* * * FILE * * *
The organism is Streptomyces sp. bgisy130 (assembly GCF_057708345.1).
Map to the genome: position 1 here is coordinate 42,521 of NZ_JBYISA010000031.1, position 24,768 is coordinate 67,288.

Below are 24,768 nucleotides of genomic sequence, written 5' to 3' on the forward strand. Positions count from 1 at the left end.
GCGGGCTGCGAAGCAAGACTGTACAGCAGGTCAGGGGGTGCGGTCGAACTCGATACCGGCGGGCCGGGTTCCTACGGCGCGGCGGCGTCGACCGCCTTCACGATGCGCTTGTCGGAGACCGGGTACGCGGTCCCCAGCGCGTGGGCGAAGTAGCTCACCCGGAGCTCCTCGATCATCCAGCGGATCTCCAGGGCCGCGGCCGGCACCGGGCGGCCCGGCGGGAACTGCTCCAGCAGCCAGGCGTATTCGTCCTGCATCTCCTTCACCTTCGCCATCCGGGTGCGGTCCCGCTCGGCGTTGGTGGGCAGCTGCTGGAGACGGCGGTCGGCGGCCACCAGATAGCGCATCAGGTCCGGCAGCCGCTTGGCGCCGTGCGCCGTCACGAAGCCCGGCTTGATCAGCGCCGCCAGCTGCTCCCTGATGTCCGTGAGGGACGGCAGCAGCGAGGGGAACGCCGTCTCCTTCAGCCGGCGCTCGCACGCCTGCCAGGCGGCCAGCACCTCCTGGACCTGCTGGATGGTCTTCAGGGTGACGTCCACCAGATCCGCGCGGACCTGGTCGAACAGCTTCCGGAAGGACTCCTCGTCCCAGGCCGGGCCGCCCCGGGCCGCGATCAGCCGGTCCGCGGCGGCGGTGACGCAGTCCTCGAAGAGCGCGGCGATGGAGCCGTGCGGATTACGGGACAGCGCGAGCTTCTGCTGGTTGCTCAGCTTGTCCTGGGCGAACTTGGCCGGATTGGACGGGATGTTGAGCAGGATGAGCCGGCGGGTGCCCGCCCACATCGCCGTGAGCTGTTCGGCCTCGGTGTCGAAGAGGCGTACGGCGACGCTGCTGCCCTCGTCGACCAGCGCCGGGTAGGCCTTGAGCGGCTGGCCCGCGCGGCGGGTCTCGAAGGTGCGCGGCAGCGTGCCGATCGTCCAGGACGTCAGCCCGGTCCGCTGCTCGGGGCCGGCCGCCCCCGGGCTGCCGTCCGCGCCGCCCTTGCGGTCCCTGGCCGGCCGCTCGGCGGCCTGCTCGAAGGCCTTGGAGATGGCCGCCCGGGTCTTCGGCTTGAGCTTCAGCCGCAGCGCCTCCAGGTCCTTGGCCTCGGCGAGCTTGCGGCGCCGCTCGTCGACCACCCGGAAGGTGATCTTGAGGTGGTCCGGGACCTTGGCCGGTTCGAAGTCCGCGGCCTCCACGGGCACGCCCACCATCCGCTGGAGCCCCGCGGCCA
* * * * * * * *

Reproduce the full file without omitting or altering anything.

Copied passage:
The organism is Streptomyces sp. bgisy130 (assembly GCF_057708345.1).
Map to the genome: position 1 here is coordinate 42,521 of NZ_JBYISA010000031.1, position 24,768 is coordinate 67,288.

Below are 24,768 nucleotides of genomic sequence, written 5' to 3' on the forward strand. Positions count from 1 at the left end.
GCGGGCTGCGAAGCAAGACTGTACAGCAGGTCAGGGGGTGCGGTCGAACTCGATACCGGCGGGCCGGGTTCCTACGGCGCGGCGGCGTCGACCGCCTTCACGATGCGCTTGTCGGAGACCGGGTACGCGGTCCCCAGCGCGTGGGCGAAGTAGCTCACCCGGAGCTCCTCGATCATCCAGCGGATCTCCAGGGCCGCGGCCGGCACCGGGCGGCCCGGCGGGAACTGCTCCAGCAGCCAGGCGTATTCGTCCTGCATCTCCTTCACCTTCGCCATCCGGGTGCGGTCCCGCTCGGCGTTGGTGGGCAGCTGCTGGAGACGGCGGTCGGCGGCCACCAGATAGCGCATCAGGTCCGGCAGCCGCTTGGCGCCGTGCGCCGTCACGAAGCCCGGCTTGATCAGCGCCGCCAGCTGCTCCCTGATGTCCGTGAGGGACGGCAGCAGCGAGGGGAACGCCGTCTCCTTCAGCCGGCGCTCGCACGCCTGCCAGGCGGCCAGCACCTCCTGGACCTGCTGGATGGTCTTCAGGGTGACGTCCACCAGATCCGCGCGGACCTGGTCGAACAGCTTCCGGAAGGACTCCTCGTCCCAGGCCGGGCCGCCCCGGGCCGCGATCAGCCGGTCCGCGGCGGCGGTGACGCAGTCCTCGAAGAGCGCGGCGATGGAGCCGTGCGGATTACGGGACAGCGCGAGCTTCTGCTGGTTGCTCAGCTTGTCCTGGGCGAACTTGGCCGGATTGGACGGGATGTTGAGCAGGATGAGCCGGCGGGTGCCCGCCCACATCGCCGTGAGCTGTTCGGCCTCGGTGTCGAAGAGGCGTACGGCGACGCTGCTGCCCTCGTCGACCAGCGCCGGGTAGGCCTTGAGCGGCTGGCCCGCGCGGCGGGTCTCGAAGGTGCGCGGCAGCGTGCCGATCGTCCAGGACGTCAGCCCGGTCCGCTGCTCGGGGCCGGCCGCCCCCGGGCTGCCGTCCGCGCCGCCCTTGCGGTCCCTGGCCGGCCGCTCGGCGGCCTGCTCGAAGGCCTTGGAGATGGCCGCCCGGGTCTTCGGCTTGAGCTTCAGCCGCAGCGCCTCCAGGTCCTTGGCCTCGGCGAGCTTGCGGCGCCGCTCGTCGACCACCCGGAAGGTGATCTTGAGGTGGTCCGGGACCTTGGCCGGTTCGAAGTCCGCGGCCTCCACGGGCACGCCCACCATCCGCTGGAGCCCCGCGGCCA